Sunday, April 10, 2011

The 10th, 11th and 12th Stations of the Cross, with St. Alphonsus

In these three Stations, we have all the events immediately surrounding the Crucifixion presented to us: Jesus is stripped of his garments, he is nailed to the Cross, and he dies. Certainly, these three Stations, and especially the 12th Station, are the heart of the Way of the Cross. Now, more than ever, we witness the infinite love of our Savior, and we are inspired to make an act of perfect love in return.
In previous articles we considered the first, second, and third sets of three Stations each. It will now be particularly helpful to recall what we said in our introduction to St. Alphonsus’ Way of the Cross. The Doctor of Morals generally has only a brief meditation in which he does relatively little to “construct the scene” with his imagination, but instead tends to focus upon the affective elements (the internal movements of the will toward love, contrition, compassion, etc.). To this end, St. Alphonsus often gives a tropological or moral interpretation of the Station and then directs us to petition for some grace. Among the graces to plead, the grace of final perseverance (which is the grace of being admitted to heaven) is of highest importance and deserves special prominence.
My Lord Jesus Christ, Thou hast made this journey to die for me with love unutterable […] permit me to accompany Thee on this journey. Thou goest to die for love of me; I wish also, my beloved Redeemer, to die for love of Thee. My Jesus, I will live and die always united to Thee. (From the Preparatory Prayer)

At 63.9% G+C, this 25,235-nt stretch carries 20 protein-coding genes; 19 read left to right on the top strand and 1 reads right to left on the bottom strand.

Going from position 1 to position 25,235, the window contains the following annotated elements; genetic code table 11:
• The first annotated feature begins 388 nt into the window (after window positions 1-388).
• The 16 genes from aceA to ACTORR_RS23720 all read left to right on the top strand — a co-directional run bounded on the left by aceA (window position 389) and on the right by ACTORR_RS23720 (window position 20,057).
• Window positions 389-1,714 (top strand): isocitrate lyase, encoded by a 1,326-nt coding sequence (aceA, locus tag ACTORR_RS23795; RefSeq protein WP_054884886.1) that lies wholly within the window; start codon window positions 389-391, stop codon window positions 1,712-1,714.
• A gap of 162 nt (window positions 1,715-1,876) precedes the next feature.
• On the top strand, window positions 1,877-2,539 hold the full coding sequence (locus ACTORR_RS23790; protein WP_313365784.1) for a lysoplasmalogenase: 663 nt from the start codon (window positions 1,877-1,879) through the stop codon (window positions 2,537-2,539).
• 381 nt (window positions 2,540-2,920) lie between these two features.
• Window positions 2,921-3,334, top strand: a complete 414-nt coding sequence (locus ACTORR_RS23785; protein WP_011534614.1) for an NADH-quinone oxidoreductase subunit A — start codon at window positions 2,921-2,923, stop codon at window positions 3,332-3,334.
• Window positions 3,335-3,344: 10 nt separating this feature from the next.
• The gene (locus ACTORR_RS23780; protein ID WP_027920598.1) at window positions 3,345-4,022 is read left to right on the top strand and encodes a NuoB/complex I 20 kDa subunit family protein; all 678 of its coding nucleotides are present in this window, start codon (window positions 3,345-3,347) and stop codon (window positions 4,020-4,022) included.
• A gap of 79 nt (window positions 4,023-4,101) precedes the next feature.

The 10th Station: Jesus is stripped of his garments
Consider the violence with which the executioners stripped Jesus. His inner garments adhered to His torn flesh and they dragged them off so roughly that the skin came with them. Compassionate your Saviour thus cruelly treated, and say to Him:
This is certainly one of the most vivid of the meditations which St. Alphonsus offers – speaking of how the “torn flesh” our Christ was dragged off the Lord's body together with the garments. How excruciating this pain must have been! The Teacher of Prayer, considering the terrible pains which our Savior endured, breaks his usual practice and directly addresses the faithful who are making the stations.
Here alone does St. Alphonsus direct us to speak to our Savior during the mediation portion of the Station. Only this one time does St. Alphonsus instruct us, “and say to him:”